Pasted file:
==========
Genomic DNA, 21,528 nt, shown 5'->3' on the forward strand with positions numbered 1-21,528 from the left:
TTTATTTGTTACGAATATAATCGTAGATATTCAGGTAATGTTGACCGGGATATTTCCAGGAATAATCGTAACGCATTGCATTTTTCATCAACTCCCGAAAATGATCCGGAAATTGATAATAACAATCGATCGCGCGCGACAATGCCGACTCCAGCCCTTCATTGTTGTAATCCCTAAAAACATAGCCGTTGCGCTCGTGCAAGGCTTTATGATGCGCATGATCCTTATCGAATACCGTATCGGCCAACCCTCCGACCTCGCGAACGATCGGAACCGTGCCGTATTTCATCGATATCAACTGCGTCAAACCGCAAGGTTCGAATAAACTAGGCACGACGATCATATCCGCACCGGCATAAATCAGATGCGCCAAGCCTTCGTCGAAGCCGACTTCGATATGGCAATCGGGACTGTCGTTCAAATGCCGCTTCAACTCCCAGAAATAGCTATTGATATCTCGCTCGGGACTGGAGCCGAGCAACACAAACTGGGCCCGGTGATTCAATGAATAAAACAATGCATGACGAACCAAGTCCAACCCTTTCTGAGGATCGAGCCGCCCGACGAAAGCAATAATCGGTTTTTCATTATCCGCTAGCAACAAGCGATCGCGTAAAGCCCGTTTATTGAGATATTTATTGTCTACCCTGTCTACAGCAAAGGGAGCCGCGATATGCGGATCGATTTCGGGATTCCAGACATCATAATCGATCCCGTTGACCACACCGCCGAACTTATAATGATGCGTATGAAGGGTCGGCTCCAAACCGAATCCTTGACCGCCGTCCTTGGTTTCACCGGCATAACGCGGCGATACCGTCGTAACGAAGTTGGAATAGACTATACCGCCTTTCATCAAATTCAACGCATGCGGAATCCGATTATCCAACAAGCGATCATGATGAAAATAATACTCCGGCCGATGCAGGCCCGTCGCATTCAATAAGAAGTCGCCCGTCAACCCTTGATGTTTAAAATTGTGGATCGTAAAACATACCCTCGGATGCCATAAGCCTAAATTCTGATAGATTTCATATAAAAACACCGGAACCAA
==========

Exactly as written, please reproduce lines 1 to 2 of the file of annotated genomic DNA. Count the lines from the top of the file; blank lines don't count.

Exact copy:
Genomic DNA, 21,528 nt, shown 5'->3' on the forward strand with positions numbered 1-21,528 from the left:
TTTATTTGTTACGAATATAATCGTAGATATTCAGGTAATGTTGACCGGGATATTTCCAGGAATAATCGTAACGCATTGCATTTTTCATCAACTCCCGAAAATGATCCGGAAATTGATAATAACAATCGATCGCGCGCGACAATGCCGACTCCAGCCCTTCATTGTTGTAATCCCTAAAAACATAGCCGTTGCGCTCGTGCAAGGCTTTATGATGCGCATGATCCTTATCGAATACCGTATCGGCCAACCCTCCGACCTCGCGAACGATCGGAACCGTGCCGTATTTCATCGATATCAACTGCGTCAAACCGCAAGGTTCGAATAAACTAGGCACGACGATCATATCCGCACCGGCATAAATCAGATGCGCCAAGCCTTCGTCGAAGCCGACTTCGATATGGCAATCGGGACTGTCGTTCAAATGCCGCTTCAACTCCCAGAAATAGCTATTGATATCTCGCTCGGGACTGGAGCCGAGCAACACAAACTGGGCCCGGTGATTCAATGAATAAAACAATGCATGACGAACCAAGTCCAACCCTTTCTGAGGATCGAGCCGCCCGACGAAAGCAATAATCGGTTTTTCATTATCCGCTAGCAACAAGCGATCGCGTAAAGCCCGTTTATTGAGATATTTATTGTCTACCCTGTCTACAGCAAAGGGAGCCGCGATATGCGGATCGATTTCGGGATTCCAGACATCATAATCGATCCCGTTGACCACACCGCCGAACTTATAATGATGCGTATGAAGGGTCGGCTCCAAACCGAATCCTTGACCGCCGTCCTTGGTTTCACCGGCATAACGCGGCGATACCGTCGTAACGAAGTTGGAATAGACTATACCGCCTTTCATCAAATTCAACGCATGCGGAATCCGATTATCCAACAAGCGATCATGATGAAAATAATACTCCGGCCGATGCAGGCCCGTCGCATTCAATAAGAAGTCGCCCGTCAACCCTTGATGTTTAAAATTGTGGATCGTAAAACATACCCTCGGATGCCATAAGCCTAAATTCTGATAGATTTCATATAAAAACACCGGAACCAA